Only one Indiana Republican primary has been decided by less than 40 points since the primary was restored in 1953.
Twenty-four candidates – 14 Republicans and 10 Democrats – were on Tuesday’s U.S. Senate primary ballot in Maryland, tying the mark for the most major…
McGinty is the 10th woman to appear on a Pennsylvania Democratic or Republican U.S. Senate primary ballot.
No Republican presidential primary has been decided by less than 20 points in state history with winners landing north of 60 percent of the vote in every cycle.
Of the 134 sitting freshman U.S. Representatives in state history, 131 ran for reelection and one ran for the U.S. Senate – leaving only Graham and one other Floridian who did not seek reelection to Capitol Hill after one term.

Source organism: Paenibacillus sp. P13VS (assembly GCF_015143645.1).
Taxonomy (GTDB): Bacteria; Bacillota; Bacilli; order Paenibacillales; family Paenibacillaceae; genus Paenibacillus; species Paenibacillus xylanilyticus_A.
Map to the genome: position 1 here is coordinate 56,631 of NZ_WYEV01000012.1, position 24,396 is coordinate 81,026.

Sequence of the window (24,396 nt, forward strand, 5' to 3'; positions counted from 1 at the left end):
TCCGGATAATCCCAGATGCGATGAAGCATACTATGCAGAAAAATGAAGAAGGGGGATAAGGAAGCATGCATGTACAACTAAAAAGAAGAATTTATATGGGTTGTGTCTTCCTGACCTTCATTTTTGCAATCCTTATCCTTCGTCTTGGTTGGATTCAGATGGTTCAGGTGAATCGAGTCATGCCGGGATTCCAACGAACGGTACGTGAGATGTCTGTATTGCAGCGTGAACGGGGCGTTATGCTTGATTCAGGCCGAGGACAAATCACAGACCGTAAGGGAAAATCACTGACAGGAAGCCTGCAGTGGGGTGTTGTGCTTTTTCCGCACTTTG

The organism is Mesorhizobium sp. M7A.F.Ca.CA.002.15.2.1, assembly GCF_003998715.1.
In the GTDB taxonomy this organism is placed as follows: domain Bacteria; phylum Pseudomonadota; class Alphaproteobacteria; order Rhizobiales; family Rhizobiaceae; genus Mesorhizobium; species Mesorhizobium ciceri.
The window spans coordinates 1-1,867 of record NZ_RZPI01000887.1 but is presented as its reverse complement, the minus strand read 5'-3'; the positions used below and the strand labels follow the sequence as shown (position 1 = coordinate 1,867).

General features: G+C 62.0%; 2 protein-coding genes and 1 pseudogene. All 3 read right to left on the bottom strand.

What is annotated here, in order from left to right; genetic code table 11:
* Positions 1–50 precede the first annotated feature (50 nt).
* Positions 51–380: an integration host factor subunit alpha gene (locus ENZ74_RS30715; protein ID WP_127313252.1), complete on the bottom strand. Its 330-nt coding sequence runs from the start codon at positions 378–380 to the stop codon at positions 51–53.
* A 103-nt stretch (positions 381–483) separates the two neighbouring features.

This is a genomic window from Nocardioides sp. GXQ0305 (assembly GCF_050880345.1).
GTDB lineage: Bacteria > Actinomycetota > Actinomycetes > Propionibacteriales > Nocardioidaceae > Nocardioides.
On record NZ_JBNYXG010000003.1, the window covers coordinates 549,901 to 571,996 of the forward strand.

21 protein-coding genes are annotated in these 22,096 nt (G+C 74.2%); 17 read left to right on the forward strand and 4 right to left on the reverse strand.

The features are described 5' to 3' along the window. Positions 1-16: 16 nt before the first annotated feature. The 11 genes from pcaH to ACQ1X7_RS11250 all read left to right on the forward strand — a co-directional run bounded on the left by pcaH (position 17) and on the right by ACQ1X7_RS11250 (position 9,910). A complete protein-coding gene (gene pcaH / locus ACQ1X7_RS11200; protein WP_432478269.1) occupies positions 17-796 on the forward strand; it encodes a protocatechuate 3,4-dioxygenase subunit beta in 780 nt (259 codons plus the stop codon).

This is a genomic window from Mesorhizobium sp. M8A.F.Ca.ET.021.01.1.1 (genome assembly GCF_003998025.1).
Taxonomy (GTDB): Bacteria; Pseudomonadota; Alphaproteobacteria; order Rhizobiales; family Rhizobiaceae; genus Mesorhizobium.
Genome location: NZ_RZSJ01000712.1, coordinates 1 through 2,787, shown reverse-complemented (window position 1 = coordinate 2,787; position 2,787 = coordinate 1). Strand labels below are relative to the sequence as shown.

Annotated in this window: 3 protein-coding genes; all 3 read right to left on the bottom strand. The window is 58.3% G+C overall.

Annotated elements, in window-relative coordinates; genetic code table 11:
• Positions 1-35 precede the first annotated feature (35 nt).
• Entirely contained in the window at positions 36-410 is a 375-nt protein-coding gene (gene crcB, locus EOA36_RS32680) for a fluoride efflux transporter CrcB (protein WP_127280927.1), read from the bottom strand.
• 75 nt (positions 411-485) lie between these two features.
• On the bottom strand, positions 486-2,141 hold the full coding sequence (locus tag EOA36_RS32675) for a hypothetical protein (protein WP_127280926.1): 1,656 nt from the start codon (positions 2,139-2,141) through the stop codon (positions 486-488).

While female candidates have opportunities to pick up seats this November, some face challenging general election odds while others face stiff competition to win their party’s primary.
No popularly elected U.S. Senator from Kansas has ever lost a renomination bid.
The embattled Tennessee U.S. Representative narrowly escaped a primary loss in 2014 to avoid becoming just the second GOP incumbent from the state in 60+ years to lose a renomination bid.
Just three states have elected at least one Republican to the House of Representatives in every cycle since the founding of the party in 1854; eight other states have streaks dating back to the 19th Century.
If the nation’s six most competitive seats flip in 2016, the upper legislative chamber will tie its mark for the lowest number of states with split delegations in the direct election era.